With the proposed revenue cap on renewable/low carbon generation there are some contract issues which generators, investors and funders need to be considering right now; 

- How will this affect your turnover rent clauses in leases- are those rents based on revenue sharing and if so, what will this mean?

- What about revenue sharing models in other contacts such as your Operations and Maintenance contracts?

- Change in law clauses in contracts such as power purchase offtakes and others.  Will this trigger those clauses and what are the consequences?

- What does it mean for price hedging arrangements? By way of example, if you have a Virtual Corporate PPA (akin to a contract for difference arrangement) might you end up paying back not only your counterparty but the Government as well?

As a result of the current energy crisis the latest measure put forward by Westminster is a proposed cap on the revenues which a renewable generator can make.  This is set out in the new Energy Prices Bill along with other measures including one which it is anticipated will supersede the revenue cap, allowing existing renewable generators such as those that benefit under the legacy Renewables Obligation scheme, to switch to a contract for difference type arrangement.

These measures are quite obviously being rushed through and the detail still needs to be worked out, but the Government wants something in place for this Winter, knowing and understanding that a longer term contract for difference mechanism for existing generators will take a while to implement. 

If you are a renewable energy generator, investor or an advocate of Net Zero it is easy to look at this with dismay but if we step back and take a deep breath to look at what has happened with surprisingly high revenues from energy, it may be politically unpalatable for renewables not to accept some measure. The EU has set a cap at 180 Euros /MWh. What will of course, be key is the level at which the revenue is capped. Indications suggest that the Government is looking at what a project would have expected to have received based on wholesale prices pre-energy crisis and it will not affect revenues from for example, Renewables Obligation Certificates.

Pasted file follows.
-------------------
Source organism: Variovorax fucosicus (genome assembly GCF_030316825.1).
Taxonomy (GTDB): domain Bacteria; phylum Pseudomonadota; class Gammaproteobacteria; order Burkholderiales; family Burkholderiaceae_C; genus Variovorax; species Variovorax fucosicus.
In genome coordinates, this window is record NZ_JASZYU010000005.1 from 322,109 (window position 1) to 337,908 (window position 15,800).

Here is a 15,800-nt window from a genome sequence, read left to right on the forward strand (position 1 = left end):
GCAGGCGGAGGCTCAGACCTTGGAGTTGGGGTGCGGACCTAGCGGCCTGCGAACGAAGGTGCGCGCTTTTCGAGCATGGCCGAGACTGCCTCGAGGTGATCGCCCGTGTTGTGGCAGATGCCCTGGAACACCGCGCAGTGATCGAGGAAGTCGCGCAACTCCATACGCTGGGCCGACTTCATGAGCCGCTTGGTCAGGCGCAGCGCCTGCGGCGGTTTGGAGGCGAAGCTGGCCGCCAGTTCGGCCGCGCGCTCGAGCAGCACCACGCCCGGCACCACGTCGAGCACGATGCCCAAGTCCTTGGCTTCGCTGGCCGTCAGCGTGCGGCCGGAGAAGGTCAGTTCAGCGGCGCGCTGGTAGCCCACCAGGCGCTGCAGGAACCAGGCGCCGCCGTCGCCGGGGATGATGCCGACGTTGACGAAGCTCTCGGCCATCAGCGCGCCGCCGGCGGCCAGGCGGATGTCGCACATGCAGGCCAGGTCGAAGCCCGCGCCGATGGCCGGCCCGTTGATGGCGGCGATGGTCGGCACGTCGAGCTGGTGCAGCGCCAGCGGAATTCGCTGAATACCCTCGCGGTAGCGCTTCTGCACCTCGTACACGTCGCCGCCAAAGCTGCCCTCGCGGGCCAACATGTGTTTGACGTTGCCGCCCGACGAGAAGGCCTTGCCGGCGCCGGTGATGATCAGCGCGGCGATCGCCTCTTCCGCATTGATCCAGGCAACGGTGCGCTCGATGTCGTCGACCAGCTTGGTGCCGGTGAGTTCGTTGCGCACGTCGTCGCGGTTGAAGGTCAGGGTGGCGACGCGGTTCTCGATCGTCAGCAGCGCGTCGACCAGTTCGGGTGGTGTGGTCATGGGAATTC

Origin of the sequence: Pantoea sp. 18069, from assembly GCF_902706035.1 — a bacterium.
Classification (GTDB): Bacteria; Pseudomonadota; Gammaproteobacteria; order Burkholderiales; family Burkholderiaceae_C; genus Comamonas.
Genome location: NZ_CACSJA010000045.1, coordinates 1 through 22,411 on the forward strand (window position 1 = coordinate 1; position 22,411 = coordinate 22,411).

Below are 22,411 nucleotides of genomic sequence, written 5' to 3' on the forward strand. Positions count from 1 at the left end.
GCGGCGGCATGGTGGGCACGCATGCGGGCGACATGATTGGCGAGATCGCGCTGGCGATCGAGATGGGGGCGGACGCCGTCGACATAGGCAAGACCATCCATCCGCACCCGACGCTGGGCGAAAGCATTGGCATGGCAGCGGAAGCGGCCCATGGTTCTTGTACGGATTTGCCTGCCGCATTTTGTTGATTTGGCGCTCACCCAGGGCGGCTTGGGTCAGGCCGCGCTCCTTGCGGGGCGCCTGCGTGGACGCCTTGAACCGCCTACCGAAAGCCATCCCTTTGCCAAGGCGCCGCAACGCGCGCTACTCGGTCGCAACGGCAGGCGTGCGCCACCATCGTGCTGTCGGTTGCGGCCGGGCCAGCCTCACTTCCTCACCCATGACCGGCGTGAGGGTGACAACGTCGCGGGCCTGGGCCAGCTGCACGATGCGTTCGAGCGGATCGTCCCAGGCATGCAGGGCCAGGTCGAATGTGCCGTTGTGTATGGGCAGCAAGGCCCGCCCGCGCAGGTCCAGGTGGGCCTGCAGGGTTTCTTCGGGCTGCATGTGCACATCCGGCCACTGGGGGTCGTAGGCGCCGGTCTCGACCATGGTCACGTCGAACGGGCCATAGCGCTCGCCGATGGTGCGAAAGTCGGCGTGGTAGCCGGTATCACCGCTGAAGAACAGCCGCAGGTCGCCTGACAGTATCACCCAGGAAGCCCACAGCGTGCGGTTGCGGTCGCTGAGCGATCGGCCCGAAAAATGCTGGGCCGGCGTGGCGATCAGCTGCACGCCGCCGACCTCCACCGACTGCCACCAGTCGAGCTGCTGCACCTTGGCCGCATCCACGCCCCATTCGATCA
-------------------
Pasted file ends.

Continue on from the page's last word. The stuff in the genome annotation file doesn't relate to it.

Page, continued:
Generators should also be considering and modelling what a switch to a contract for difference scheme might mean for their project and assuming it is voluntary, whether they would want to opt for it.

One elephant in the room is that at the moment these measures won't apply to Scotland where there are a lot of renewables projects! 

Burges Salmon has been sitting on the industry groups looking at these emergency measures as they emerge from Government. If you would like to discuss further get in touch.